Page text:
Our midfield three of Luongo, Freeman and Scowen are as good as any in this division on their day and the goalkeeper Smithies should be playing at a higher level. Up front we struggle, Matt Smith is a six-foot five lump with the pace and movement of a snail and Conor Washington needs nine chances to score one goal. In defence we play a back three and utilise wing-backs who struggle going forward. Stopping the cross has been an issue all season. However, two batterings from Forest aside, we have pretty much been in every game this season.

One Jake made in happier times, ie when we were in the Premier League

What have been your highs and lows as a QPR supporter?

I’ve seen us win at Anfield, Highbury, Old Trafford and Stamford Bridge over the years but also seen us thumped at Peterborough, Wycombe and Southend – so I’ve witnessed both sides of the coin.

Two promotions in three years was fun. It’s never dull supporting QPR – we have been battling relegation or fighting for promotion pretty much every season since 1997! My favourite season was actually 2003/04 when we were promoted from League One at Hillsborough. 13,000 fans were there and we won 3-1 – a great weekend.

If you go back far enough, there are some great names in your hoops. Who has given you most pleasure or do you wish would been around to watch?

My formative years was watching the likes of Simon Stainrod, Gary Bannister, John Byrne and Clive Allen. My teenage years were spent adoring Roy Wegerle, Les Ferdinand, Trevor Sinclair and Alan McDonald. But for sheer joy at his on-field audacity and breathtaking skill, coupled with the odd tantrum Adel Taarabt in the 2010/11 promotion season was incredible. I would have love to have seen the ’76 team with Bowles, Francis and co.

And who should have been allowed nowhere near Shepherd’s Bush?

Mark Hughes as a manager was the worst appointment in my time watching Rangers – he was hated as a player when he was at Man United and was never going to be fully accepted by the fans. As for his player recruitment. don’t get me started. Playing-wise – Shaun Wright-Phillips, Jose Boswinga and fellow wage thief Julio Cesar won’t be welcomed back with open arms.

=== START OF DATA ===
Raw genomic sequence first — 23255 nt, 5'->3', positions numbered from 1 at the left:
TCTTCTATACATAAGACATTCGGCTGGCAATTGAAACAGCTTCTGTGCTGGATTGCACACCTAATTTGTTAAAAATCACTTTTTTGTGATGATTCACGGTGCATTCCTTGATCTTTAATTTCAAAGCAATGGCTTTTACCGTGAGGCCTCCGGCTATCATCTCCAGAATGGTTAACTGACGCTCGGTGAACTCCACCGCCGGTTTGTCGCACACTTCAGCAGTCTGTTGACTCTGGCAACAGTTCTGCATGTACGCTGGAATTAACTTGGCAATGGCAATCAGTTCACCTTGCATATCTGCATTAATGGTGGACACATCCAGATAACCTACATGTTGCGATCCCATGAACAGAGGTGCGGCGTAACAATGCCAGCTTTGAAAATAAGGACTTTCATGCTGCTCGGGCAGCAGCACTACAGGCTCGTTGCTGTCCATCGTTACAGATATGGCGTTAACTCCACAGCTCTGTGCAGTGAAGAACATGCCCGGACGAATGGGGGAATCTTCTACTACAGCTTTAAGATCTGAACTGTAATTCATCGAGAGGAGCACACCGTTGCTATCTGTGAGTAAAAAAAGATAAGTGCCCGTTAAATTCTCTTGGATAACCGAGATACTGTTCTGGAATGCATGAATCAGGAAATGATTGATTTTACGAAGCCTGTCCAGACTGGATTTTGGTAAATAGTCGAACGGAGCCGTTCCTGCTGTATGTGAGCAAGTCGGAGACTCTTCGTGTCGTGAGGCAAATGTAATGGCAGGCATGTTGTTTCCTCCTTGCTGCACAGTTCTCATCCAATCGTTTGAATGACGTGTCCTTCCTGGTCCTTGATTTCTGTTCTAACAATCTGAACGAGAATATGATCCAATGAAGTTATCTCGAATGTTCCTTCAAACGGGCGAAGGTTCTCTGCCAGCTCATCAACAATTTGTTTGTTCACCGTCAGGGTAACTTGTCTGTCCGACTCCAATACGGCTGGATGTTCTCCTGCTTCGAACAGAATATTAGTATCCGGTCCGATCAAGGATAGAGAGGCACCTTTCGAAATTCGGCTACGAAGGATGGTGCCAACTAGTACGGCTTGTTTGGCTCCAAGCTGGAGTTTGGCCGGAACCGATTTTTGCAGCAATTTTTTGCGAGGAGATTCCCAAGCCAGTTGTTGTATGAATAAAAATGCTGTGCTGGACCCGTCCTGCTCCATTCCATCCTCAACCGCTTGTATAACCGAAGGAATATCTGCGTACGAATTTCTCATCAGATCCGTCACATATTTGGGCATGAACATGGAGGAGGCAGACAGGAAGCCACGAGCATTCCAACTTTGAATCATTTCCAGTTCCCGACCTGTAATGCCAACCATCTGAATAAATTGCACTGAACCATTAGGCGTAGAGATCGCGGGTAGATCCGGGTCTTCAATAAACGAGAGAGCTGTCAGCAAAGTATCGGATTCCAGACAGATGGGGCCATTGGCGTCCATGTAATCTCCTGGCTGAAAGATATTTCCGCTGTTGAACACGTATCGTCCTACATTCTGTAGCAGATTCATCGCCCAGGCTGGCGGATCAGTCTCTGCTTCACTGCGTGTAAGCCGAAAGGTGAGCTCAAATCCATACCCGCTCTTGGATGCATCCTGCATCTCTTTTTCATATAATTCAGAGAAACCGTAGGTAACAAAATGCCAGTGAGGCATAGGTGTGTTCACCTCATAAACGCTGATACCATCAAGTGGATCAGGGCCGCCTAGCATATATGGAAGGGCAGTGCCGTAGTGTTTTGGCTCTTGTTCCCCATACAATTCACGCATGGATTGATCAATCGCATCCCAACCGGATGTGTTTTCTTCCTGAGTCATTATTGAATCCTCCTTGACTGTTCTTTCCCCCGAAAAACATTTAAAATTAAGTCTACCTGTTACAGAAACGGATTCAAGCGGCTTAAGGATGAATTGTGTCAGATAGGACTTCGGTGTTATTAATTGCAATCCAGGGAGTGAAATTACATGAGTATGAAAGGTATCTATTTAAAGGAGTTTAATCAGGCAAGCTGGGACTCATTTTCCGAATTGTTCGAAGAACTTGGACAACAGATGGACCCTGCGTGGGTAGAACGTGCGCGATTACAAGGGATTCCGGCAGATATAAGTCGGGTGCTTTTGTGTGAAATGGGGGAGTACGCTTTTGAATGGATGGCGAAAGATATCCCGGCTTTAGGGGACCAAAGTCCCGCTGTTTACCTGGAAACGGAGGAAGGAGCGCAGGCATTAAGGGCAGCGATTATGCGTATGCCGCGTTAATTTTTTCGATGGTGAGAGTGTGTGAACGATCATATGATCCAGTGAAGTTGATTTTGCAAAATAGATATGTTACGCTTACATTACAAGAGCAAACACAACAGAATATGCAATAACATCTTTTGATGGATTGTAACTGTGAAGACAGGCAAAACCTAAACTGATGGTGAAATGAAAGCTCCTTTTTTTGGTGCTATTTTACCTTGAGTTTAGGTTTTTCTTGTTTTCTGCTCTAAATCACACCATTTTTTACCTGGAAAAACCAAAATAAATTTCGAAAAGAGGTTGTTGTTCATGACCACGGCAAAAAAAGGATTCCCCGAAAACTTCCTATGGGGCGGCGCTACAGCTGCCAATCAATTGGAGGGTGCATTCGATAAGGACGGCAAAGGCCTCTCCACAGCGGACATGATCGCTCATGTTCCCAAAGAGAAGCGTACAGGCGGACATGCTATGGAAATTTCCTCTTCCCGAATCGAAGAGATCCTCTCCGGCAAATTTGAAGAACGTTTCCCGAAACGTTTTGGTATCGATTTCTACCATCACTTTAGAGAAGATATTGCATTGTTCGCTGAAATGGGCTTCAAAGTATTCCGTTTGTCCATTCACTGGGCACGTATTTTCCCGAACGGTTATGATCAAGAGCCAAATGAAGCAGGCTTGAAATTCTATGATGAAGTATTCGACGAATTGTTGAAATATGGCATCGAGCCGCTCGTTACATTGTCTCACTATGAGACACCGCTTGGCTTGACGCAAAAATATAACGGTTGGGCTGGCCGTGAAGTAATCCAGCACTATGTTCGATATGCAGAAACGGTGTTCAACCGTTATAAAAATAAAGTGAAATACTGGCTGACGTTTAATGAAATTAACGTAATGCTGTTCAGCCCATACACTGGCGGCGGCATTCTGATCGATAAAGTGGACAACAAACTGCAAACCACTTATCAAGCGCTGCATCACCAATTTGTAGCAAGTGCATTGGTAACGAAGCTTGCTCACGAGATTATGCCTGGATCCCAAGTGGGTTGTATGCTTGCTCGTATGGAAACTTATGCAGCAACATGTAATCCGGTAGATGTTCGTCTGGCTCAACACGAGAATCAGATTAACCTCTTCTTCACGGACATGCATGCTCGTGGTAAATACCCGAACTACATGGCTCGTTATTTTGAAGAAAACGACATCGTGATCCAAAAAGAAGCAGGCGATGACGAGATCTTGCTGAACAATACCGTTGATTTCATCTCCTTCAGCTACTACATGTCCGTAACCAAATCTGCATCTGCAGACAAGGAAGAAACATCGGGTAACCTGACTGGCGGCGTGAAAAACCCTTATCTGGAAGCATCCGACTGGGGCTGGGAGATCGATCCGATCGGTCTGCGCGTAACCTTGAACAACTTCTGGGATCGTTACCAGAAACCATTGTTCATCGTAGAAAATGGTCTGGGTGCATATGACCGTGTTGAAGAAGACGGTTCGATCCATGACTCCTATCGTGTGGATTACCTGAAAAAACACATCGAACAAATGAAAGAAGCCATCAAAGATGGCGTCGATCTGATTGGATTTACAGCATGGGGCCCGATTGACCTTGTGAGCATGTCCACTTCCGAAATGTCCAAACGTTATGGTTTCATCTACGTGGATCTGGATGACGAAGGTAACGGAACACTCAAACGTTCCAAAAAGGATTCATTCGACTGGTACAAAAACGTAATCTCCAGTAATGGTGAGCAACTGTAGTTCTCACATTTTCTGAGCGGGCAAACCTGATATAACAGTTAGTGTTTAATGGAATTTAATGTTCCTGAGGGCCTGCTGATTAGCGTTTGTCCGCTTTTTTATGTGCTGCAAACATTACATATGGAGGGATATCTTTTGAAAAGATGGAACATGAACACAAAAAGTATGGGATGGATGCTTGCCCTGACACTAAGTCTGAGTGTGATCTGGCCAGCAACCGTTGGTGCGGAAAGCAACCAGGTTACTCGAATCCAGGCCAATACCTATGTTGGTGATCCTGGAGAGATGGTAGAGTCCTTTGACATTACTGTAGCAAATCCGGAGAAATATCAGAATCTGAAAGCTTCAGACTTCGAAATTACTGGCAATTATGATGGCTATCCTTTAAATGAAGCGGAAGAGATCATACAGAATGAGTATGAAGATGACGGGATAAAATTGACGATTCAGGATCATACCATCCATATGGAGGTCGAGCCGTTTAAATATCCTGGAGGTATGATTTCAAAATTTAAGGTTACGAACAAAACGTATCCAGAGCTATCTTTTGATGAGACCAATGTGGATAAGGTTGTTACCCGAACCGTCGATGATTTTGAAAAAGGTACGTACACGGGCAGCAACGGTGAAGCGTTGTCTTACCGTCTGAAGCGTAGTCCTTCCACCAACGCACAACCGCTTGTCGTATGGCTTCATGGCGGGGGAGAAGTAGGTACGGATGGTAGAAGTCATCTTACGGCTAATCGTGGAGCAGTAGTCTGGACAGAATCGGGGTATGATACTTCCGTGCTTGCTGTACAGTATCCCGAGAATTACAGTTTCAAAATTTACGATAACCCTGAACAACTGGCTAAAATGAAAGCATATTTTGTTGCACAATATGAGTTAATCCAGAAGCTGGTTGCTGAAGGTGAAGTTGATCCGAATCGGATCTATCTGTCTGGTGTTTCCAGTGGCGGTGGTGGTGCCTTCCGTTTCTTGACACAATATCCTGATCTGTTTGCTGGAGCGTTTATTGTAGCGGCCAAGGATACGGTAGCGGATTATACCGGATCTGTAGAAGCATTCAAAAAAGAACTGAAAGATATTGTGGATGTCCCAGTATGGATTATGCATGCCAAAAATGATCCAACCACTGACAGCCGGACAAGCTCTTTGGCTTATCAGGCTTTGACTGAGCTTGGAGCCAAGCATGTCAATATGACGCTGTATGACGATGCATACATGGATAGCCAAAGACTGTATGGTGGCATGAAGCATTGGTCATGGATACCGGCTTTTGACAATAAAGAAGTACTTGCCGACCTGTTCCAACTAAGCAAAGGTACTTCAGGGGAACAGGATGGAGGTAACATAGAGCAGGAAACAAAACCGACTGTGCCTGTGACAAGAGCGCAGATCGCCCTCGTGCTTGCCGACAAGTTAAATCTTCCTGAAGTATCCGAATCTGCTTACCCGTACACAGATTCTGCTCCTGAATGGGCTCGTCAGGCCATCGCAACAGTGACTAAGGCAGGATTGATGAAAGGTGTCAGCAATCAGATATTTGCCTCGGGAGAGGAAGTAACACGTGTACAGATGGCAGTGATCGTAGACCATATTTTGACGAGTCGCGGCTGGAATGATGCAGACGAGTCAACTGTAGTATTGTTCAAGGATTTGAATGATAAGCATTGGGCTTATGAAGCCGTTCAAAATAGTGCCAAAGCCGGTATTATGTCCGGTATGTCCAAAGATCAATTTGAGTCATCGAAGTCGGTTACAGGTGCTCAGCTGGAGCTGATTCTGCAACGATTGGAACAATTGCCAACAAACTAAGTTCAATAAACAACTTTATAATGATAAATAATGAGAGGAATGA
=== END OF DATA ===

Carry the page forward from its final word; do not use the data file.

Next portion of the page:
Did you see our sharp decline coming?

Not to this extent. You can only flirt with relegation in the Prem for so long before it becomes a reality. But to be honest, I expected you do a Villa in your first season back and then push on in your second. I keep putting you down on my weekend coupon as I am waiting for the revivial to begin but you keep letting me down!

Other thoughts on Sunderland – the club, the fans, the city and region, Chris Coleman?

I have always had a soft spot for Sunderland as I have known a good few Mackem lads down the years and they’ve all been top boys who know and love their football.

They also don’t claim to be the only passionate fans in the country like Newcastle do. Sunderland is a proper football club with great support and deserve a lot better than you are seeing now. This season was my first time at the Stadium of Light, and it really is a fine venue.

Afterwards my mate took me to some smashing pubs around the city and we had a great evening. For that alone I hope you stay up. As for Coleman, I am not sure. He hasn’t got the greatest track record as a club manager and showed with Wales that without Gareth Bale he wasn’t that successful.

I think someone like Paul Cook at Wigan should have been the choice for Sunderland – they took him from Portsmouth when you took Grayson from Preston. For me he is the best young English manager outside the top division as shown when he schooled Guardiola the other week.

The Dele Alli question. Pochettino says diving hardly matters. True or false?

I don’t get too worried about it. Alli will get away with it for so long, but then when he does genuinely go down for a pen he will get his comeuppance and it will get waved away. It will more than likely happen in a big World Cup game and he will no doubt get slaughtered for it.

Hand on heart, where will our clubs finish this season?

We’ll have a wobble no doubt and then just do enough to stay out of it. It’s not looking good for your lads – Bolton are the worst team I’ve seen this year and I was stunned when they beat you the other week. But I do have a feeling you may just clamber out of it – you are not cut adrift and there is still lot of games to play,

Will you be at our game? What will be the score? I will be there. Another 1-1 draw.

Jake says: ‘click the Who are You? banner to see the series so far this season’

* Ian McCullough on himself:

I am the UK and Europe sports correspondent for Australian Associated Press. Been supporting QPR since 1984 and had a season ticket on and off since I was 14 – although you can take out a nine-year stint when I lived in Australia. Despite this, I’d always get back for at least two games every year.

Interview: Colin Randall

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Salut! Sunderland is written, illustrated and edited by - and principally for - supporters of Sunderland AFC. The site aims to be sufficiently literate and entertaining to appeal to people who do not follow SAFC but enjoy good football writing.